The Second New Deal, after a powerful win in the mid-term elections, led to the establishment of Social Security. This program, of course, endures into today and continues to provide benefits that help millions of Americans every day. Later, FDR’s moves towards conservation enlisted millions of Americans to pave trails, plant trees, and make dirt roads all across America. From these programs alone, FDR would be moved to the upper echelon of American Presidents. His actions helped turn around a massively struggling economy. But of course, FDR also led the United States through World War 2.

FDR’s leadership through World War 2 showed, again, his insistence on direct leadership and control. Though he made the Joint Chiefs of Staff to help make final strategic decisions, even this was his own move to maintain control. FDR’s Presidency once again increased the power and prestige of the office, probably well beyond what was intended in the Constitution. That’s a debate for another day, but from certainly from McKinley on–and probably Lincoln and others before him–the Presidency’s power has increased astronomically.

FDR started the nuclear program, securing funds for it even before the United States had officially entered World War 2. FDR’s fireside chats with the nation helped ease tensions throughout his Presidency. He pushed private companies to become major industries of war. He created the G.I. Bill because he saw it as a step in giving all Americans the basic right to health care, housing, and jobs.

However, despite all of these goods domestically and abroad, it must be noted that FDR oversaw one of the worst direct moves by a U.S. President for human rights. At the outbreak of war, he gave in to pressure and his own prejudice to see Japanese people–even U.S. citizens–as direct threats to the security of the United States, despite very little evidence to support it. In response, he ordered more than 100,000 Japanese into concentration camps in the United States. Properties were seized, stolen, and sold, and many when they left the camps found that their American dream had been crushed into nothing. This black stain upon FDR’s legacy is yet another awful mark in the history of the United States.

In Brands’s biography of FDR, Eleanor looms large, and he notes the impact she had on her husband throughout his life. Truly she is an interesting person in her own right, and one wonders over the silent suffering she likely endured over FDR’s illness is one aspect, but even moreso was the man’s apparent adultery or at least attempts at the same. Nevertheless, whether it was love for her husband or her own political clout, she endured and made deep impacts not just from her own actions but from steering FDR in certain directions.

Overall, FDR’s impact on the United States could hardly be understated. His leadership in times of economic and political strife was powerful and decisive, though those decisions were not always for the best. His legacy paved a more progressive path for the United States that has met huge resistance even to this day. If there is a single thing to look at from his life, it is perhaps that he hoped to make things better, and he did so with no small amount of success. That legacy is stained by his decision to inter Japanese people in concentration camps. It shows that even the greatest of American Presidents still suffered from the stains of American sins of racism–sins we continue to need to labor against today.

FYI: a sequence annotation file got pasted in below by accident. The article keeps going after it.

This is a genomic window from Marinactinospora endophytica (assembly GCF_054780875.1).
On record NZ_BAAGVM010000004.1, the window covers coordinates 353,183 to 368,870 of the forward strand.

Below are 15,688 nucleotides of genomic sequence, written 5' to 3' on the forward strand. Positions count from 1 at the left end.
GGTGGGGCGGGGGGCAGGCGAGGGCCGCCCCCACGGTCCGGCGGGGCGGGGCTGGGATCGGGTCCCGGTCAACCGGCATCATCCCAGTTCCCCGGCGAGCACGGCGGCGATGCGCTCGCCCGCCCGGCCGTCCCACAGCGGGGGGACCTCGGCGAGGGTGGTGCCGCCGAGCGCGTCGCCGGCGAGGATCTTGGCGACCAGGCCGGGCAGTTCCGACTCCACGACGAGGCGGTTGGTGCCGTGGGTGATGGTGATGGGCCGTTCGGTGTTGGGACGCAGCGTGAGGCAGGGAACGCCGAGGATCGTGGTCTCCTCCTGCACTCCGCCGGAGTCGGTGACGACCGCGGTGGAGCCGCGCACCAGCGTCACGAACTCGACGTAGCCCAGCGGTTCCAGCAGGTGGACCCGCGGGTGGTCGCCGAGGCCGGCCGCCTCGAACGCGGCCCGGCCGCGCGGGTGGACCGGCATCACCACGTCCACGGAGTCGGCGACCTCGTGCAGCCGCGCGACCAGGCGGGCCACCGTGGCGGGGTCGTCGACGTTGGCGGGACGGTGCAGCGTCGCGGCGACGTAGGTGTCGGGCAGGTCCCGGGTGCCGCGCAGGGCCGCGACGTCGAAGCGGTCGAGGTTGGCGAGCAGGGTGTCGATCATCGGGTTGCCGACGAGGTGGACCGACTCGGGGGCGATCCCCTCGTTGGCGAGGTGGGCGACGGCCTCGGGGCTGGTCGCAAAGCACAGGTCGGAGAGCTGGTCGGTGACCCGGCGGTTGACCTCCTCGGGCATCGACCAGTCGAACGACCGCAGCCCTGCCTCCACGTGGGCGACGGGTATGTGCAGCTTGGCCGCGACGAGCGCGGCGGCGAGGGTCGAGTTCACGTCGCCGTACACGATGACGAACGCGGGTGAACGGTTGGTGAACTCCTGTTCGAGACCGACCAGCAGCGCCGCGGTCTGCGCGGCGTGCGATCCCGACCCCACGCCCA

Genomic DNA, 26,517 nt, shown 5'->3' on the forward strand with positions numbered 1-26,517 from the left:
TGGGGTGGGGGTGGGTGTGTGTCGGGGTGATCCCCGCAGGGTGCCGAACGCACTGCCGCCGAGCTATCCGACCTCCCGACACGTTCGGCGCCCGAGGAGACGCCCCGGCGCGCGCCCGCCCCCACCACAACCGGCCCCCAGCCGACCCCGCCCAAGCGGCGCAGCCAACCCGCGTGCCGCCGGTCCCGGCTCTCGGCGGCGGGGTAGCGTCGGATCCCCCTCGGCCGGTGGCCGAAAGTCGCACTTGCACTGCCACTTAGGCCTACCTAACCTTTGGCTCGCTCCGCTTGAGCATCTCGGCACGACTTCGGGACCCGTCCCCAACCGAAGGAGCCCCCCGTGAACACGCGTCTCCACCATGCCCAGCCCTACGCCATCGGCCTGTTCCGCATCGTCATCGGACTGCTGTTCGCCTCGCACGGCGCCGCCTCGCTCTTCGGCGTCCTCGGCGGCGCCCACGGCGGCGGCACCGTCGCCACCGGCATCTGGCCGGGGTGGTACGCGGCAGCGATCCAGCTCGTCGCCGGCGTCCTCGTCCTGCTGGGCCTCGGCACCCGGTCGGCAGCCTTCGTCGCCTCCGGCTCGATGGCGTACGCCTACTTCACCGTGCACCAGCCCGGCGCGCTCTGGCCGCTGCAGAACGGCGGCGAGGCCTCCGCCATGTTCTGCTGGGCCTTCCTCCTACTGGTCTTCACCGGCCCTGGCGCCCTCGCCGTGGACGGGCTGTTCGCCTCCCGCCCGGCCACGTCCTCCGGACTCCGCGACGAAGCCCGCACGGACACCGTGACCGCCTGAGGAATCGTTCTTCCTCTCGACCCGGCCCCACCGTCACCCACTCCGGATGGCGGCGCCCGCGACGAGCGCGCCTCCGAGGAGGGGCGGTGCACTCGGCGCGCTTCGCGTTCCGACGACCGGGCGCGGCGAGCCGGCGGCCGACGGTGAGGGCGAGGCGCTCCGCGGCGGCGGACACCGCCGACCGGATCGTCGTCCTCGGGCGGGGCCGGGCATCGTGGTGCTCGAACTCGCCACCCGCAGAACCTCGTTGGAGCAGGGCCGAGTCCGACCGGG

Traitor to His Class is an exceptional biography. Brands does a fantastic job laying the groundwork of FDR’s early life and successes to show not just how they led to his later moves but also how they had an enduring impact on his life. I’d recommend it highly to those looking for a single volume read on FDR’s life.


Franklin Delano Roosevelt (32nd President – Original Ranking #1)- FDR is a massively influential President whose push for more progressive policies not only helped stave off the worst of the depression, but also helped pull many millions out of destitution. His handling of many trials throughout his Presidency meant that policies rolled out that would eventually help all Americans, not just the wealthiest, and, sometimes, not just white people. Whether it is social security, various aspects of the economy, greater infrastructure, or wider influence from the President, FDR changed America for good. Today, we still live with many of the legacies FDR left us, and many of those still work–or at least do work that would otherwise not be done. It should be noted that FDR’s place at the top of this list can also be an indictment of the history of the American Dream. FDR’s decision to put 150,000 Americans in concentration camps due to political pressure cannot be excused. His track record on race is spotty. And yet, his impact on the United States cannot but be ranked among the top Presidents of all time. We should see this as a reason to continue to strive to be better, and to make America a place for all citizens to be equal.